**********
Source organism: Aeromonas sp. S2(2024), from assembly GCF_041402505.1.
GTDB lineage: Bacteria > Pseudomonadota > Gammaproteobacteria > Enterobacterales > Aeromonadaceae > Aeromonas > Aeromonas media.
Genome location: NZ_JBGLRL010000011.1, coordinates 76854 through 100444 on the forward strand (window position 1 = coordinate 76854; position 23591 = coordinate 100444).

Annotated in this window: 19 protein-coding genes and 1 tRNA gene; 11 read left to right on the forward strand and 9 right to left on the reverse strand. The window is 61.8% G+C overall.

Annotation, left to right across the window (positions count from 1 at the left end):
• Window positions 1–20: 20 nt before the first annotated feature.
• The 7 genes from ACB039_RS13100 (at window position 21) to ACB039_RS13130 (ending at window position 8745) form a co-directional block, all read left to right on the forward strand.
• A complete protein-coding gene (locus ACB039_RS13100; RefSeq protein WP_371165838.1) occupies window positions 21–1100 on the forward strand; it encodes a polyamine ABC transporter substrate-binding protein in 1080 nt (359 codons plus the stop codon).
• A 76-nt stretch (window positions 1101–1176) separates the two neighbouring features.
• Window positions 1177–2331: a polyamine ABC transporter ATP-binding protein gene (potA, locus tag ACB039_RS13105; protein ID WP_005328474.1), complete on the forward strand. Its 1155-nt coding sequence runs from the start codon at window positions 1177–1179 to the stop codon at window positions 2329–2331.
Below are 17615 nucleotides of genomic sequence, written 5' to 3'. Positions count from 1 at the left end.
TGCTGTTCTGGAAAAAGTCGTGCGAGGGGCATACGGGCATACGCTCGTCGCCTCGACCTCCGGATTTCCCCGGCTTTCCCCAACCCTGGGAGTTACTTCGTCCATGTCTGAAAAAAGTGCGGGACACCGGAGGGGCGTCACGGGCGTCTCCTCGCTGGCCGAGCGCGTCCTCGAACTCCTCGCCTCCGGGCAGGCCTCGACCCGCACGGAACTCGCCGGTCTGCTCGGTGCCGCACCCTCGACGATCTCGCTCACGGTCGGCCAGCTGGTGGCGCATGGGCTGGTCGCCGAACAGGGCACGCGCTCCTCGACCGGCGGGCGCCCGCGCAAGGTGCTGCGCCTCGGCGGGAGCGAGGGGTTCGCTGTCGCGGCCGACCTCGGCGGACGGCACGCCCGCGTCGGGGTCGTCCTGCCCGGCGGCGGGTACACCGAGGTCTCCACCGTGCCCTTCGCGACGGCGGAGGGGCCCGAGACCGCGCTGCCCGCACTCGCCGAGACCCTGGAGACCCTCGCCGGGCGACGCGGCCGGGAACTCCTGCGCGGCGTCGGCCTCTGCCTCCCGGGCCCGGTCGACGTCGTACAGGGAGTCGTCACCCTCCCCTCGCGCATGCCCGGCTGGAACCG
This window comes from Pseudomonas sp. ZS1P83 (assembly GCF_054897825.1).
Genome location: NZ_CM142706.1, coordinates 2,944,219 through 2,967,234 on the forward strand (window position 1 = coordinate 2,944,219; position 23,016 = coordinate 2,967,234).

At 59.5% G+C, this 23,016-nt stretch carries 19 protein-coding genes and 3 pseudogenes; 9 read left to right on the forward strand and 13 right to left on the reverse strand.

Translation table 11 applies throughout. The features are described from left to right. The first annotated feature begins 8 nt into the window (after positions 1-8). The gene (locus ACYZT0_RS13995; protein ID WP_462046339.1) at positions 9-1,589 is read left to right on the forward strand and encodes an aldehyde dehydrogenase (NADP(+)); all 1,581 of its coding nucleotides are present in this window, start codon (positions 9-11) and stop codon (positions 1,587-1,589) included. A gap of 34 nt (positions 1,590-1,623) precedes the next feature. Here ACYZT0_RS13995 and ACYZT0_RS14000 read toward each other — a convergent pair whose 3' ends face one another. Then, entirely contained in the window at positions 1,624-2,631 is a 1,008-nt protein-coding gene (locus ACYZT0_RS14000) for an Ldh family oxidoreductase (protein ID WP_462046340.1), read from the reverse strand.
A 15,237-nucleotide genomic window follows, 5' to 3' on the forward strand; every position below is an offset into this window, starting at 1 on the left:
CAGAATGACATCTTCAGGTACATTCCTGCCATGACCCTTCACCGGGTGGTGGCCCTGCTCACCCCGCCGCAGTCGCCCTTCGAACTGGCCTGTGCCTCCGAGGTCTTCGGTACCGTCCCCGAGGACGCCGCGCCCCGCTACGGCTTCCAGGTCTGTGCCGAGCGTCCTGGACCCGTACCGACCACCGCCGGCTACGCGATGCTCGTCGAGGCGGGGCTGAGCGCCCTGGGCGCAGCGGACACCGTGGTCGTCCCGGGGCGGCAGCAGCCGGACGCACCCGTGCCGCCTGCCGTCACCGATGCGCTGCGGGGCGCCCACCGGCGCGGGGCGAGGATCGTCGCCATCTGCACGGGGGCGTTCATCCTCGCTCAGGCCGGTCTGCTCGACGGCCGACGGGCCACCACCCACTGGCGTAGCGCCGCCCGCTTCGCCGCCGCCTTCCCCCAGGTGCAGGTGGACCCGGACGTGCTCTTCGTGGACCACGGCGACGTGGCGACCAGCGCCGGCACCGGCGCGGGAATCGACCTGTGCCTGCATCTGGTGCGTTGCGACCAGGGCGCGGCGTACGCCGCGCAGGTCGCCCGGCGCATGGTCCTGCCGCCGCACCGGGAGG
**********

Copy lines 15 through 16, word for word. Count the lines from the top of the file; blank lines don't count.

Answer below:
At 59.5% G+C, this 23,016-nt stretch carries 19 protein-coding genes and 3 pseudogenes; 9 read left to right on the forward strand and 13 right to left on the reverse strand.

Translation table 11 applies throughout. The features are described from left to right. The first annotated feature begins 8 nt into the window (after positions 1-8). The gene (locus ACYZT0_RS13995; protein ID WP_462046339.1) at positions 9-1,589 is read left to right on the forward strand and encodes an aldehyde dehydrogenase (NADP(+)); all 1,581 of its coding nucleotides are present in this window, start codon (positions 9-11) and stop codon (positions 1,587-1,589) included. A gap of 34 nt (positions 1,590-1,623) precedes the next feature. Here ACYZT0_RS13995 and ACYZT0_RS14000 read toward each other — a convergent pair whose 3' ends face one another. Then, entirely contained in the window at positions 1,624-2,631 is a 1,008-nt protein-coding gene (locus ACYZT0_RS14000) for an Ldh family oxidoreductase (protein ID WP_462046340.1), read from the reverse strand.